A step-by-step guide for adopting AI into your business

With artificial intelligence (AI) set to be an accountancy game-changer, many firms are still unsure about embracing it, citing high costs and lack of knowledge.

However, introducing it to your workplace could be much easier than you think. In the second of our AI series, we outline how automation could benefit your business, along with the easiest ways of installing it…   

Already a huge part of accountancy

Think of artificial intelligence (AI) and you’ll probably conjure visions of driver-less cars, eerie ‘social robot’ Sophia or algorithms going berserk. Yet, it’s already playing a seismic role in accountancy. As we explored in our previous AI article, accountants are now using AI in everything from preparing tax returns to identifying fraud.

With AI accelerating at such breakneck speeds, its easy to feel daunted, especially given its exorbitant cost and concerns that the technology could be obsolete within a few years.

The opportunities

Whether it’s increasing staff productivity or creating more accurate audits – could be too good to miss out on. Indeed, recent McKinsey research has shown British companies that fail to adopt AI are at risk of losing 20 per cent of their cashflow.

Meanwhile, those firms that invest in AI could grow in value by as much as 120 per cent. AI needn’t be expensive or complicated either; some AI platforms can be easily integrated into your existing software.

But where do you start? What’s the best way to upskill your workforce? Do you need to radically overhaul your business model? And should you bother investing in AI in the first place? These questions, and more, will be answered below…

The benefits

Before introducing AI into your practice, it’s worth taking a quick glance at its advantages first…

Your staff won’t be spending hours on boring, routine tasks

Cast your mind back to last January. Like many accountants during tax-return season, you were probably hit by a never-ending volley of bank statements, indecipherable invoices and annoying last-minute client requests. Now, imagine how painless this process would be if machines were doing all the dirty-work for you.

“By taking away the more mundane aspects of the job, such as data entry and coding corrections, accountants can focus their efforts on the advisory aspect of the role,” says Mike Day, director, UK education sector at Xero.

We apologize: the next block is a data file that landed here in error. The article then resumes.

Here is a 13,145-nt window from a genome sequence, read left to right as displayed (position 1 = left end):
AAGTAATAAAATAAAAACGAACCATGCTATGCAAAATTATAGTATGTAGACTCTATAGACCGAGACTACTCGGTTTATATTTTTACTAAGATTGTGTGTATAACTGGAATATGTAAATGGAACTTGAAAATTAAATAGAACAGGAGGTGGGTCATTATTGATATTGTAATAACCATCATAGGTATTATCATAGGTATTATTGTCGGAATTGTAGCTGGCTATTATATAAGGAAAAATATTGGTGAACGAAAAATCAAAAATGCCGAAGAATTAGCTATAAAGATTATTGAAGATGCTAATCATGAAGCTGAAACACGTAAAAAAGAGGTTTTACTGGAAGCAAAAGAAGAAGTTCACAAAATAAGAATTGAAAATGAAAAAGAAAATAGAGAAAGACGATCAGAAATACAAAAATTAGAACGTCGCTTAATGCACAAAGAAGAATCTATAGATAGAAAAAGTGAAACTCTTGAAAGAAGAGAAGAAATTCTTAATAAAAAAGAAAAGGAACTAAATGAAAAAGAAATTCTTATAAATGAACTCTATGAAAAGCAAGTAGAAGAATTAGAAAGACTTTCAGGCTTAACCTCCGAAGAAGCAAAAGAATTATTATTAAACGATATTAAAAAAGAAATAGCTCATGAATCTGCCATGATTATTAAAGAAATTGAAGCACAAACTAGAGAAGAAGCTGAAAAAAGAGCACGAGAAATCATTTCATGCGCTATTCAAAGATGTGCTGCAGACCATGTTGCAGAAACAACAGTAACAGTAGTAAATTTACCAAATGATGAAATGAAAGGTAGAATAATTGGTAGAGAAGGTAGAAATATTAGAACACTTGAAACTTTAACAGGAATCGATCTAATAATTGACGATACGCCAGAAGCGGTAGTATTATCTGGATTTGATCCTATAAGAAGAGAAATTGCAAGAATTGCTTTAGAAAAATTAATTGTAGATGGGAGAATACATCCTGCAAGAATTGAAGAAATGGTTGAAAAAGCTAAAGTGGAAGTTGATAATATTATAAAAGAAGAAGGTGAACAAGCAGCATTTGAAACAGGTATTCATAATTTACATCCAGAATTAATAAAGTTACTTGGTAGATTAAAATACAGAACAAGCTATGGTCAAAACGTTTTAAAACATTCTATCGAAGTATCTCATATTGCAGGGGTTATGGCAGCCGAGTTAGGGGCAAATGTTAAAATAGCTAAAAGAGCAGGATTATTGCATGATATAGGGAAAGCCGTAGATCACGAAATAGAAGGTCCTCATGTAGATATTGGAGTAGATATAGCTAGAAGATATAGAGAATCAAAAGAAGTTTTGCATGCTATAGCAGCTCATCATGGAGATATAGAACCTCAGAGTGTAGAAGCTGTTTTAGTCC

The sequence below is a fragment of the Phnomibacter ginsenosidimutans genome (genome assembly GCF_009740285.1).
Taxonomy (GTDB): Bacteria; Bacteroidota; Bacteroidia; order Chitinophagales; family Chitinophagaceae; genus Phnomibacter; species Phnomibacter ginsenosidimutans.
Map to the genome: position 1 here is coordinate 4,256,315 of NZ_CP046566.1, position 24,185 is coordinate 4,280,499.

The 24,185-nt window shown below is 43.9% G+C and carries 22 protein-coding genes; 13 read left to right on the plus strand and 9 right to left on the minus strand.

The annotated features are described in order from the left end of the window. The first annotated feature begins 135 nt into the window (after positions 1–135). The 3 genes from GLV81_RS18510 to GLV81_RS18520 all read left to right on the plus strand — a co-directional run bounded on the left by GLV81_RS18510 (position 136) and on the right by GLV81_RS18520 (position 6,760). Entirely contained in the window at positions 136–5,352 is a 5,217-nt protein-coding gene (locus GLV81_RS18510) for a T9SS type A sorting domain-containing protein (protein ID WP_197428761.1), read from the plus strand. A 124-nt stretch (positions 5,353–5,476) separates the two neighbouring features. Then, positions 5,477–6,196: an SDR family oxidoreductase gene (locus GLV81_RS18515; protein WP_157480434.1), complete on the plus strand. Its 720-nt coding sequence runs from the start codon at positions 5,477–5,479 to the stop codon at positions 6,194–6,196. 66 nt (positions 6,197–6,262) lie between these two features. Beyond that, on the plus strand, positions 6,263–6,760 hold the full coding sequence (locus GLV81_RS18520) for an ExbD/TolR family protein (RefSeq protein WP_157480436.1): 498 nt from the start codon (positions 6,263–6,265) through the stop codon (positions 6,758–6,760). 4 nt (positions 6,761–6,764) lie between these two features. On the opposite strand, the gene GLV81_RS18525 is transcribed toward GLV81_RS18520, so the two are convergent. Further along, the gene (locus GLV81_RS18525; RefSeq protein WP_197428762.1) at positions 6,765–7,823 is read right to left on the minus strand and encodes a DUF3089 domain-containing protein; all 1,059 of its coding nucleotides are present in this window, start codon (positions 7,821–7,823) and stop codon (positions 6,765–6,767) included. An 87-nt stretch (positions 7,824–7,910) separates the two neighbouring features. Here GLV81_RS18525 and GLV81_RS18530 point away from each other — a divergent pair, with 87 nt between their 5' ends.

“You can devote your time and expertise to advising clients on the best course of action for their business. Advisory services can distinguish your firm from the competition and provide more value to clients, meaning greater revenue for you.”

AI makes accounting more accurate

AI can carry out tasks more accurately than humans ever could. Such is AI’s wizardry, it can transfer data across systems automatically, rather than having one employee painstakingly copy-and-paste cells from spreadsheets.

If you’ve ever had to make a red-faced apology to clients after an admin assistant has accidentally inputted the wrong data, you’ll realise how valuable this can be.

AI analytics is useful for your clients

“Data is the new oil.” So says nearly everybody who works in the digital world. Why? Thanks to AI being able to crunch huge volumes of data, it can generate all manner of valuable insights.

In accountancy, this data is extremely helpful for forecasting new business paths; something your clients will appreciate before undertaking make-or-break financial transactions such as IPOs, mergers/acquisitions, borrowing money or restructuring.

It’s a fantastic fraud-preventive measure

The data analytics of AI can also detect any anomalies or unexplained mysteries in a company’s accounts. There’s some sophisticated software out there: PwC has developed its own AI bot called GL.ai which ‘X-rays’ a business, analysing billions of data points in milliseconds to detect any abnormalities in its general ledger.

Your company can provide customer support 24/7

Thanks to today’s on-demand culture, consumers expect businesses to be available round-the-clock. Whether it’s Sunday afternoon or 3am on Tuesday, AI chatbots answer customer questions and deal with their queries.

But unlike harassed human staff, chatbots never lose their patience.

It can also help your company grow…

AI-powered software isn’t just there to benefit your clients: it’ll also boost your business too. According to Accenture’s 2018 Reworking the Revolution report, if businesses invest in AI at the same rate as top-performing companies, by 2022 they could increase revenues by 38 per cent.

By incorporating AI into your own internal applications, invoices and expenses will run much more smoothly too.